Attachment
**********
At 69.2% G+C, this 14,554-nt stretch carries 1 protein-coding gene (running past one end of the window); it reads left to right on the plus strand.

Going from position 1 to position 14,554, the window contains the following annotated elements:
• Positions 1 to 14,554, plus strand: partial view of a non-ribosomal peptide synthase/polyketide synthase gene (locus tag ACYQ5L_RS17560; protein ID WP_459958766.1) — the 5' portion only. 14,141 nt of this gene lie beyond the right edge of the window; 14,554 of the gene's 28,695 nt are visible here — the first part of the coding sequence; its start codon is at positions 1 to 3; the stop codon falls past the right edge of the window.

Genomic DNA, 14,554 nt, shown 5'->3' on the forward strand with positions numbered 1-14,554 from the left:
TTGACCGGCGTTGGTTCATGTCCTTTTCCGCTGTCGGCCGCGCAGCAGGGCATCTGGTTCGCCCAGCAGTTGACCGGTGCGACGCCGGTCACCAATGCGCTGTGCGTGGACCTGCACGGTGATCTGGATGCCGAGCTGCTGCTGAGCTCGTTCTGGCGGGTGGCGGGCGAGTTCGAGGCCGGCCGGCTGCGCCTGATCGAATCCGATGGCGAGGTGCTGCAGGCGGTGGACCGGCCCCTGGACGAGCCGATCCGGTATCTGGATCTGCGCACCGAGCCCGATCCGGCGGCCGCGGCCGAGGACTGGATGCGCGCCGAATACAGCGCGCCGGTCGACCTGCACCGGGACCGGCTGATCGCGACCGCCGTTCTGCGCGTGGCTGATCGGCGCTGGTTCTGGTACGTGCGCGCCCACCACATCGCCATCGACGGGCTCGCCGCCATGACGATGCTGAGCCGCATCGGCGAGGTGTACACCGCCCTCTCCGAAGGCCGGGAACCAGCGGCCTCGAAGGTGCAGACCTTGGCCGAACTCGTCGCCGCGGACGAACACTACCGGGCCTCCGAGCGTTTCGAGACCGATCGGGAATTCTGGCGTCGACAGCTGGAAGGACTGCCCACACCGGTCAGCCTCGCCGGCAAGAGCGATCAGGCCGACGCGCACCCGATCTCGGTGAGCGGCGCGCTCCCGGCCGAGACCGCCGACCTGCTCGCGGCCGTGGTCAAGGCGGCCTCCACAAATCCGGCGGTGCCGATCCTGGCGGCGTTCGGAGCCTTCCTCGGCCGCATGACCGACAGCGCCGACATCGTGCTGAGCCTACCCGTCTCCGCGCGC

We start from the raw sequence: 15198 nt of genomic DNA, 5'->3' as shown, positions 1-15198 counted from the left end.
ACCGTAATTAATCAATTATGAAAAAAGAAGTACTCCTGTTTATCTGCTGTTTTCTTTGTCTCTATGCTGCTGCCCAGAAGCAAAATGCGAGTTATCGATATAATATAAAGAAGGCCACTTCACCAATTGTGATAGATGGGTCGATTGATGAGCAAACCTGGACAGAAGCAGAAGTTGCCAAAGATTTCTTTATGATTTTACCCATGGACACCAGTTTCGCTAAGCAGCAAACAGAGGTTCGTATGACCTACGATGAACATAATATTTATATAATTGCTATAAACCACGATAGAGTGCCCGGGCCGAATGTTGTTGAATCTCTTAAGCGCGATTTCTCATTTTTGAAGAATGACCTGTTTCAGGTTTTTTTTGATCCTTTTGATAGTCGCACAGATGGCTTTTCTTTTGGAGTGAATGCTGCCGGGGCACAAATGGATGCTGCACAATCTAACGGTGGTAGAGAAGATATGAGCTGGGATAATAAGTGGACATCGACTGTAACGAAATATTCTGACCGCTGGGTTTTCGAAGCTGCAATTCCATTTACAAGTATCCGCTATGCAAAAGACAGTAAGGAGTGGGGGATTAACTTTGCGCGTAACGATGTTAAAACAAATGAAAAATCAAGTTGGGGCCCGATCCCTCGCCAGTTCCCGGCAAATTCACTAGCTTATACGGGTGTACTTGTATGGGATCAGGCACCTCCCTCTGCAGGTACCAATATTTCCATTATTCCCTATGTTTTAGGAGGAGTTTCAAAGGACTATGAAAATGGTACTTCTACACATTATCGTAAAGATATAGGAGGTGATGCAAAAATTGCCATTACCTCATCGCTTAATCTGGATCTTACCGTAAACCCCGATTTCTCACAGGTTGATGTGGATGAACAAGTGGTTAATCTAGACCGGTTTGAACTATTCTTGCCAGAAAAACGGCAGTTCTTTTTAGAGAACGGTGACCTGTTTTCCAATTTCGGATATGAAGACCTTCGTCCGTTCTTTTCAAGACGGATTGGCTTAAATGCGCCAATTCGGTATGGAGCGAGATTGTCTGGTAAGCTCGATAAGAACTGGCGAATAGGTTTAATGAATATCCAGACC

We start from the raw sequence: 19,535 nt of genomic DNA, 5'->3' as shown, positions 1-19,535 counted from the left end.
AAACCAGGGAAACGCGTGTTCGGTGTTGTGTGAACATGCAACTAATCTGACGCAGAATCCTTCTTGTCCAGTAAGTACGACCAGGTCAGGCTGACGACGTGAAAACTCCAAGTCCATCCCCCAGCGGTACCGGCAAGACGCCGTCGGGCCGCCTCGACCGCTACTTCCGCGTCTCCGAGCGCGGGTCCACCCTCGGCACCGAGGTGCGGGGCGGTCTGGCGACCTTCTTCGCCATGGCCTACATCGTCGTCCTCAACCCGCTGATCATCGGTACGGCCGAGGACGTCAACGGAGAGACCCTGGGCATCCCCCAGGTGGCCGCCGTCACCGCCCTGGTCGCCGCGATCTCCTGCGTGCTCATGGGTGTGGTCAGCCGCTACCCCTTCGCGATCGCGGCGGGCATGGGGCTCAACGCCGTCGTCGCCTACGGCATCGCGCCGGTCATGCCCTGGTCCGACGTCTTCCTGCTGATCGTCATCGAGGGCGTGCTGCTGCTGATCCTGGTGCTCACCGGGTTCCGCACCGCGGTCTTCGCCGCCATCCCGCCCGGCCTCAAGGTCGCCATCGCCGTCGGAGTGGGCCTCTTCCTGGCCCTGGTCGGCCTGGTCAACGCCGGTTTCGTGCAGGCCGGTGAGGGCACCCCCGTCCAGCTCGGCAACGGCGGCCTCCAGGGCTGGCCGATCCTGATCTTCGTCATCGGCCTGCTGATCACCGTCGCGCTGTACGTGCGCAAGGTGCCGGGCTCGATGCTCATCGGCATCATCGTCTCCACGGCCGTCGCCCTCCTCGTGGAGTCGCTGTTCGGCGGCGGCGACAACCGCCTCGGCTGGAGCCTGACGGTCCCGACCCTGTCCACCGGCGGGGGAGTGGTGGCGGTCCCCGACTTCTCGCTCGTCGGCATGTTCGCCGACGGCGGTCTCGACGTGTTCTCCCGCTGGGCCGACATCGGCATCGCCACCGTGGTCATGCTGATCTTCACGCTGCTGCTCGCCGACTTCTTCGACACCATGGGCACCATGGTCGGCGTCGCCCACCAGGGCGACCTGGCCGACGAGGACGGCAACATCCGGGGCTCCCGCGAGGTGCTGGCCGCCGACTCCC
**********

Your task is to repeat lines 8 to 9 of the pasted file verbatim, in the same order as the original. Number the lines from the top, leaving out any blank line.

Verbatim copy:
We start from the raw sequence: 19,535 nt of genomic DNA, 5'->3' as shown, positions 1-19,535 counted from the left end.
AAACCAGGGAAACGCGTGTTCGGTGTTGTGTGAACATGCAACTAATCTGACGCAGAATCCTTCTTGTCCAGTAAGTACGACCAGGTCAGGCTGACGACGTGAAAACTCCAAGTCCATCCCCCAGCGGTACCGGCAAGACGCCGTCGGGCCGCCTCGACCGCTACTTCCGCGTCTCCGAGCGCGGGTCCACCCTCGGCACCGAGGTGCGGGGCGGTCTGGCGACCTTCTTCGCCATGGCCTACATCGTCGTCCTCAACCCGCTGATCATCGGTACGGCCGAGGACGTCAACGGAGAGACCCTGGGCATCCCCCAGGTGGCCGCCGTCACCGCCCTGGTCGCCGCGATCTCCTGCGTGCTCATGGGTGTGGTCAGCCGCTACCCCTTCGCGATCGCGGCGGGCATGGGGCTCAACGCCGTCGTCGCCTACGGCATCGCGCCGGTCATGCCCTGGTCCGACGTCTTCCTGCTGATCGTCATCGAGGGCGTGCTGCTGCTGATCCTGGTGCTCACCGGGTTCCGCACCGCGGTCTTCGCCGCCATCCCGCCCGGCCTCAAGGTCGCCATCGCCGTCGGAGTGGGCCTCTTCCTGGCCCTGGTCGGCCTGGTCAACGCCGGTTTCGTGCAGGCCGGTGAGGGCACCCCCGTCCAGCTCGGCAACGGCGGCCTCCAGGGCTGGCCGATCCTGATCTTCGTCATCGGCCTGCTGATCACCGTCGCGCTGTACGTGCGCAAGGTGCCGGGCTCGATGCTCATCGGCATCATCGTCTCCACGGCCGTCGCCCTCCTCGTGGAGTCGCTGTTCGGCGGCGGCGACAACCGCCTCGGCTGGAGCCTGACGGTCCCGACCCTGTCCACCGGCGGGGGAGTGGTGGCGGTCCCCGACTTCTCGCTCGTCGGCATGTTCGCCGACGGCGGTCTCGACGTGTTCTCCCGCTGGGCCGACATCGGCATCGCCACCGTGGTCATGCTGATCTTCACGCTGCTGCTCGCCGACTTCTTCGACACCATGGGCACCATGGTCGGCGTCGCCCACCAGGGCGACCTGGCCGACGAGGACGGCAACATCCGGGGCTCCCGCGAGGTGCTGGCCGCCGACTCCC